Note: We reached out to several customer support representatives during our research, none of whom were able to provide any additional details beyond what was presented on TrueSignal's website (including if it receives UHF and VHF).

Another important consideration is whether or not you need a built-in amplifier (again, depending on distance and reception), which we also weren’t able to confirm regarding TrueSignal. However, Crutchfield’s Steve Kindig emphasizes:

“Most experts recommend only using an amplifier if you need to. The potential drawbacks of amplifiers are that they amplify noise along with the signal, and they can be overdriven by strong signals, which can make reception worse.”

Let’s go ahead an wrap everything up.

Should You Place an Order for the TrueSignal Antenna or a Competitor?

The bottom line is that we’re not here to tell you how to spend your hard-earned money. Instead, it’s our job to present the relevant facts about a product or service and leave the final decision up to you.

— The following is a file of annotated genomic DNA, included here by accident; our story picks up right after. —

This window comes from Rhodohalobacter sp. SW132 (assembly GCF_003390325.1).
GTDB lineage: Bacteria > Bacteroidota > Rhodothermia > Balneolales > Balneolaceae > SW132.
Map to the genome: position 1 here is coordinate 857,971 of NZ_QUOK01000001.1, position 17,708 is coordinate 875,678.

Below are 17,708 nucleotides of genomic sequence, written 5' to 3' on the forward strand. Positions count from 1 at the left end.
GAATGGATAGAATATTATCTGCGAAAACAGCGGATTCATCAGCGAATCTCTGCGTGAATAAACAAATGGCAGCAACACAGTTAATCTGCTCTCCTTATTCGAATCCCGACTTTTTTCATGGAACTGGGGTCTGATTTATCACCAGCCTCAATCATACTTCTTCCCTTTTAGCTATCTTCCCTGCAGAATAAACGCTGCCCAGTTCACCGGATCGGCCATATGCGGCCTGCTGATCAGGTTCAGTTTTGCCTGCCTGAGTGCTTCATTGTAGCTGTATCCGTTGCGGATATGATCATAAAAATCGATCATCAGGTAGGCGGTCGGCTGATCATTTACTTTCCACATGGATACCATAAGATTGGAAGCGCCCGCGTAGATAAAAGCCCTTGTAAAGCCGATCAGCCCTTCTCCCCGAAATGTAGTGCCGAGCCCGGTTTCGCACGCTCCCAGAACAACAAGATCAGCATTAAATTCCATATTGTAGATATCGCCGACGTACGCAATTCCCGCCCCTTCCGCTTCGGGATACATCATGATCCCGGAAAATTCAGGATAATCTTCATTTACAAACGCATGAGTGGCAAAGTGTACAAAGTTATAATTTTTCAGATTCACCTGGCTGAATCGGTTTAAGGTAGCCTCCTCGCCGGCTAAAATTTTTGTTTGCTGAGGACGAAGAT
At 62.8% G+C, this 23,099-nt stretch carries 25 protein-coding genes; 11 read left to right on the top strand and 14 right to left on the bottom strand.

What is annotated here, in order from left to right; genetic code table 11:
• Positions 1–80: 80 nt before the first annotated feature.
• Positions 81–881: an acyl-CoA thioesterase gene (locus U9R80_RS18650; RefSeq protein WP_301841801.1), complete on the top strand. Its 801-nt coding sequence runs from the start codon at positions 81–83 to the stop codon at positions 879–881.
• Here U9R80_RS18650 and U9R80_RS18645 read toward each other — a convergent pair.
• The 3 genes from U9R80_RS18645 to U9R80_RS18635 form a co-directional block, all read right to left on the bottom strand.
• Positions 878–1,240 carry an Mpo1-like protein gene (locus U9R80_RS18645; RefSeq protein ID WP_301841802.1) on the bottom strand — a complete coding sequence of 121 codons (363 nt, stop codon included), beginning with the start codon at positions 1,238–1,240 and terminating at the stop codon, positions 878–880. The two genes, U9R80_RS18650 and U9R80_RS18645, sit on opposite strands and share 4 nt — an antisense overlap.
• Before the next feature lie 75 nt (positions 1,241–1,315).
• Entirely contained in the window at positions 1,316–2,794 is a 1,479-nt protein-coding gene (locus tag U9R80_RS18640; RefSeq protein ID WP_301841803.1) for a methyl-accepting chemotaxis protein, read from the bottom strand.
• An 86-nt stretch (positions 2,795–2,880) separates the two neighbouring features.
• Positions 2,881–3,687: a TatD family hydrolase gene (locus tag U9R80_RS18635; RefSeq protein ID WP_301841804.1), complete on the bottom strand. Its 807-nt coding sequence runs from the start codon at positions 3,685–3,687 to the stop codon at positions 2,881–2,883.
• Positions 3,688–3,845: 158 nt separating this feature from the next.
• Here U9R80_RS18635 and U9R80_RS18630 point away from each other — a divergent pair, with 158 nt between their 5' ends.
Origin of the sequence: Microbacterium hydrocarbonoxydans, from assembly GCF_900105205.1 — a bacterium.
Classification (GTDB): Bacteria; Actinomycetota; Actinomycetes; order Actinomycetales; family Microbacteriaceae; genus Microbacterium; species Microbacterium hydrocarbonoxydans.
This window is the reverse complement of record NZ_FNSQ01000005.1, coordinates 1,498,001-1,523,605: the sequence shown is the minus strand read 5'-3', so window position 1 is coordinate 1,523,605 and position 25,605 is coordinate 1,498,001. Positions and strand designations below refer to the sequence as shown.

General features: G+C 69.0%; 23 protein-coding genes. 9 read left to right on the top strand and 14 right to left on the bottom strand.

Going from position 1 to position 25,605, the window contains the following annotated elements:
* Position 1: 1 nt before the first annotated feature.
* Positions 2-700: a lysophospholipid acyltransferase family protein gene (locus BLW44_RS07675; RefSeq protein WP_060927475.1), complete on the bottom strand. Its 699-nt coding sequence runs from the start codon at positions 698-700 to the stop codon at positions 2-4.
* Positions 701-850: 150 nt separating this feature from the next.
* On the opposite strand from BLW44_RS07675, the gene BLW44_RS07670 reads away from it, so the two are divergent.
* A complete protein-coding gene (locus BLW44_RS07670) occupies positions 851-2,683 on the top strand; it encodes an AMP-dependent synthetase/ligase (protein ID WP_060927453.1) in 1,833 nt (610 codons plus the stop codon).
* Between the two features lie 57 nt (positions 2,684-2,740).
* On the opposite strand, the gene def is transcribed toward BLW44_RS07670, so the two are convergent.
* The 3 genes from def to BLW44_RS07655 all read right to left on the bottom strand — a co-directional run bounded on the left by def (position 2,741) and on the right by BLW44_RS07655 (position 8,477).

With this said, based on what we can see from the popular competitors above chosen at random, the TrueSignal Antenna seems to come with a low price, many essential features that customers seeking to ‘cut the cord’ are looking for, along with a 30-day refund policy.

Just keep in mind that you’ll lose your initial S&H if you’re dissatisfied, and you’ll also have to pay to ship your antenna(s) back to the manufacturer.

Also, as we outline in our Step-by-Step Cord Cutting Guide, don’t forget that these antennas only provide access to free over-the-air digital signals transmitted by major networks.

So, if your favorite programming is broadcast on premium networks like HBO, Showtime, TNT, Discovery, Lifetime, or Nickelodeon (to name just a handful), you'll have to figure out a way of regaining access after canceling your cable subscription.